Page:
As we prepare to return to live events, the safety of our patrons, artists, and staff is paramount and we will be following state and local requirements. Until further...
National Geographic Live - Improbable Ascent
UPDATED COVID-19 ATTENDANCE POLICY
All ticket holders, regardless of age, are required to show proof of full COVID vaccination or a negative test result (within 72 hours) from a healthcare provider for entry into the theatre. “Fully vaccinated” means that ticket holders have received their final vaccination dose of either the two-dose regimen of the Pfizer or Moderna vaccines or one dose of Johnson & Johnson at least 14 days before your performance date.
Also, in accordance with state and local guidelines, face masks are required for entry. Masks must completely cover nose and mouth. Gaiters and bandanas are not acceptable. If wearing a face mask that does not comply with Metro policy, Portland’5 will provide a face mask for patrons. Masks must be worn at all times except while eating or drinking for brief periods. Prolonged periods of mask removal are not permitted for eating or drinking – masks must be worn between bites and sips.
This policy is subject to change.
Maureen Beck, Paraclimber
Maureen Beck loves to prove people wrong. Born with one hand, she tried rock climbing for the first time after a camp counselor told her she could skip it. Her love of the sport was instantaneous, but there was no guide for climbing with one hand. Unfazed, she decided to figure it out for herself through trial and error—one of her early adaptive climbing innovations even involved taping a metal ladle to her arm. Before long she was leading a crew of passionate adaptive climbers around the world, forging a path for a new generation.
After tackling some of the hardest climbs by a one-handed athlete and securing two world paraclimbing championships, Beck yearned to push still further outside of her comfort zone. So when legendary adaptive climber Jim Ewing asked her to join his attempt to make the first adaptive ascent of one of North America’s classic, most wild towers—the Lotus Flower Tower in Canada’s Cirque of the Unclimbables—she didn’t hesitate. On their month-long expedition they dealt with rough weather, sudden illness, and a food shortage, yet Beck found herself growing addicted again to the thrills and challenges of the sport.
With her trademark humor and wit, this 2019 National Geographic Adventurer of the Year will share how a little creativity and a whole lot of grit and determination have propelled her to the top of her field.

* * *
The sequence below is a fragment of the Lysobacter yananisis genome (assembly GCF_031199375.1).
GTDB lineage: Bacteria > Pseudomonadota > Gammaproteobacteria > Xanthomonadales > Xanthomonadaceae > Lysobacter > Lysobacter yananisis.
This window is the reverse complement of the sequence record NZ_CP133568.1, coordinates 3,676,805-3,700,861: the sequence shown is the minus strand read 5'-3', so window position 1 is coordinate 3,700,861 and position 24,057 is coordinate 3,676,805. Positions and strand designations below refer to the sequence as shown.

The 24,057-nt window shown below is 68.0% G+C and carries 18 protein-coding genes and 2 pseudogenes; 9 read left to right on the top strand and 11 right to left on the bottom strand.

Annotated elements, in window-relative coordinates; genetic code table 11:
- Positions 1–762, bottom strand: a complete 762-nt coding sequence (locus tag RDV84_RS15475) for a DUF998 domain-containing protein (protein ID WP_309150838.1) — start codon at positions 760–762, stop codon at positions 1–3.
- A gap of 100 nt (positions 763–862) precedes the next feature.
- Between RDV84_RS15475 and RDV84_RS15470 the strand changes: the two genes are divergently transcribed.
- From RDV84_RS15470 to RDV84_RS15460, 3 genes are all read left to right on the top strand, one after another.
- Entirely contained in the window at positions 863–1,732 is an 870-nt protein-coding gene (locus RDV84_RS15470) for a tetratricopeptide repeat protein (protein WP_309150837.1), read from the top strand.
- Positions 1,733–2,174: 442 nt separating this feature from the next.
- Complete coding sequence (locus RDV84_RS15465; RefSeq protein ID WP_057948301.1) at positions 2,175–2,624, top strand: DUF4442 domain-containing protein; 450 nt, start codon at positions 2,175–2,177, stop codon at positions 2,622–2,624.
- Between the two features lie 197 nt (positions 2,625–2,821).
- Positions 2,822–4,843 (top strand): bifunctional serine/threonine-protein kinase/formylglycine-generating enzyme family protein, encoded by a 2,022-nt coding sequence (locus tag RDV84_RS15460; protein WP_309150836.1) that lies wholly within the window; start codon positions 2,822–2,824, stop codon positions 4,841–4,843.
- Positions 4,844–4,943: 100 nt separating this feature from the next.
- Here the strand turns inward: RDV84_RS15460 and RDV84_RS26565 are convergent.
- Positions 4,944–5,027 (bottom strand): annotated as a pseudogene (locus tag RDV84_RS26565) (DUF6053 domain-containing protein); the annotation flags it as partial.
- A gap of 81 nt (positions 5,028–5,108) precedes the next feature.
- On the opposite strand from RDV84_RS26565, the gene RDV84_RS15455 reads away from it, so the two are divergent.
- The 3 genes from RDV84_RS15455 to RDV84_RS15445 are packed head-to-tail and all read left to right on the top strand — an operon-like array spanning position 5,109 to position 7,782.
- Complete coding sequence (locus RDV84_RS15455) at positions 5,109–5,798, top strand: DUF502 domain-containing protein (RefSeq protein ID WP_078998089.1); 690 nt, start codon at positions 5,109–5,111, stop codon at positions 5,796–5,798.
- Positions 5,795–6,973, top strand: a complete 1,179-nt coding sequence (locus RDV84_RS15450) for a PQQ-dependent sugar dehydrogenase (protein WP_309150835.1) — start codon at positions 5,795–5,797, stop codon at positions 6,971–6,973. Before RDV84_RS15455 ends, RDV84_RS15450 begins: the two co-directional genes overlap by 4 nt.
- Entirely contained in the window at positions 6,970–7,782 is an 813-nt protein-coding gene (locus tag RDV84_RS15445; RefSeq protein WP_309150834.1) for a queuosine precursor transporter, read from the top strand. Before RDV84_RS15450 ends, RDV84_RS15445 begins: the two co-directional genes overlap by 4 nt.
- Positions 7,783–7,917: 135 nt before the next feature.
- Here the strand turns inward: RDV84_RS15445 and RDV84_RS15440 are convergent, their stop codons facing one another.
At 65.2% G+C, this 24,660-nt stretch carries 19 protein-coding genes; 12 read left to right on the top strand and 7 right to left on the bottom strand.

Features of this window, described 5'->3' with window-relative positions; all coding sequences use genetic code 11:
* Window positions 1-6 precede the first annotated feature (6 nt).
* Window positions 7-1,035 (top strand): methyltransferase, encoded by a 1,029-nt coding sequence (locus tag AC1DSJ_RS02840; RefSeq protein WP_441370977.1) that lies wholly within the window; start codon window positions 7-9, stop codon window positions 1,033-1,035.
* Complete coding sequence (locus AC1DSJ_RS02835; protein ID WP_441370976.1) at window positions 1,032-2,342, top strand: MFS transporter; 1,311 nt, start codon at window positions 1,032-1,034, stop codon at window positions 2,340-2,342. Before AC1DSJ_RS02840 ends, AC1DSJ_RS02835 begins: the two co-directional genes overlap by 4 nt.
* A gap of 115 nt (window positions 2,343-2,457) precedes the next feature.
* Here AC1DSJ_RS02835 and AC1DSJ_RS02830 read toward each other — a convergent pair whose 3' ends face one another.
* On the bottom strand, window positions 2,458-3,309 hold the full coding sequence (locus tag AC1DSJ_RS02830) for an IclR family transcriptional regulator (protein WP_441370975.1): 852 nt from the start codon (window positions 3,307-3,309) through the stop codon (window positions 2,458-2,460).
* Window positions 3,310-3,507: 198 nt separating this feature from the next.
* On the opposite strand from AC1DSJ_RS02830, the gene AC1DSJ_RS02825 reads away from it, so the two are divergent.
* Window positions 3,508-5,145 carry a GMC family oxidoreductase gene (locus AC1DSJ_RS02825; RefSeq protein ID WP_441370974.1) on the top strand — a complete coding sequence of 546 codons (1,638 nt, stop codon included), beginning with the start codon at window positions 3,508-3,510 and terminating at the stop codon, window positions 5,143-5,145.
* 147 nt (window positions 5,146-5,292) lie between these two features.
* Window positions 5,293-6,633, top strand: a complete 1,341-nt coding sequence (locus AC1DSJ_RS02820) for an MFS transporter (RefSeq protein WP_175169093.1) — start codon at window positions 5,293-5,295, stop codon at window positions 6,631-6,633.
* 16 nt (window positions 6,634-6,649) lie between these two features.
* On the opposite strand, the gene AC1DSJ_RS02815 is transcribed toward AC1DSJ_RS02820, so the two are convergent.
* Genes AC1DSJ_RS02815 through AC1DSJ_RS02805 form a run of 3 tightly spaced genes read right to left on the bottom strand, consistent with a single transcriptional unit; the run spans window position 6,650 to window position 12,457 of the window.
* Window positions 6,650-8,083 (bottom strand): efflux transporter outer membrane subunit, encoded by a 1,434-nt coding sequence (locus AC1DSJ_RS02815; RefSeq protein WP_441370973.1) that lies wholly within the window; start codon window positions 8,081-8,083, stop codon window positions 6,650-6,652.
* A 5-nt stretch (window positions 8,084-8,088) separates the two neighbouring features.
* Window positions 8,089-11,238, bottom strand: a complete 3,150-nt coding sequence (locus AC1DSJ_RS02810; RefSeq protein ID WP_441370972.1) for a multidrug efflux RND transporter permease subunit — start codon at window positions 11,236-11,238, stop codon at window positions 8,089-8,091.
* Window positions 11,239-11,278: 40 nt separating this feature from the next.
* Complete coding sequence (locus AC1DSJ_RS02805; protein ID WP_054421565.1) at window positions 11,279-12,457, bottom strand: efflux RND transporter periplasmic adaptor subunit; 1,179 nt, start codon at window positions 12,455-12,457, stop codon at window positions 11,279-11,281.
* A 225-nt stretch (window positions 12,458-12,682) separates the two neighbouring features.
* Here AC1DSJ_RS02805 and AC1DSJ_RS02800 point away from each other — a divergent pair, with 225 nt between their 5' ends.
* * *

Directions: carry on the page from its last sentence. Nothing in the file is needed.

This talk is part of the National Geographic Live 2021/22 Portland Speaker Series.
Series Subscriptions & Tickets—On Sale Now
Season subscriptions ($100–$209 + order fee) to all four talks and single event tickets ($25.00–$52.25 + fees) are available. Purchase a series subscription with a one-time order fee and save money on service charges!
As an added benefit this year National Geographic Live series subscribers can enjoy even more groundbreaking stories from the world’s leading scientists, explorers, photographers, and filmmakers—all from the comfort of home! Series subscribers get exclusive access to a complimentary, five-part virtual series starting in November. Each virtual event will include 60 minutes of stories, visuals, moderated conversations, and audience Q&A. Plus, an on-demand replay will be available after each show. Subscribe to National Geographic Live at the Newmark Theatre for this special benefit.
Series subscriptions available through December 7, 2021—or while supplies last.
About Maureen Beck
Maureen (“Mo”) Beck was lucky to grow up in the Maine woods scrambling and playing in the dirt. She roped up for the first time at age 12 and hasn’t stopped since. Cragging her way through New England, she developed her potential as a one-handed climber.
Prior to the advent of social media and the Internet, Beck believed that she was the only differently abled person in the world who climbed. She and her friends invented techniques using a trial-and-error process, slowly (and sometimes painfully) learning out how to climb one-handed. Just because Beck went to the school of hard knocks—and just because she thought she was the only one-handed climber—doesn't mean others have to have the same experience. She loves introducing differently abled people to climbing.
"If I can connect with someone that might not be aware of what they’re capable of and push them towards trying something new, maybe even a little outside of their comfort zone, then putting myself out there in the world as a resource and a motivator is entirely worth it. One arm? One leg? Blind? In a wheelchair? Bring it on.”
Now based in the Colorado Front Range, Beck spends her nights training at Evo Rock and Fitness Louisville and her weekends climbing all over the American southwest. She works closely with the adaptive climbing community through Paradox Sports and the Paraclimbing section of USA Climbing and helps manage the Front Range Adaptive Climbing Team. As a competitive climber, she has won five national titles, a gold medal at the 2014 Paraclimbing World Championships in Spain, and defended that title with a gold medal at the 2016 World Championships in Paris. In 2017, Beck became the chair of the USAC Paraclimbing Committee.
In addition to climbing, Beck loves gardening, her dogs, sleeping in cars, and fine Scotch whiskey.
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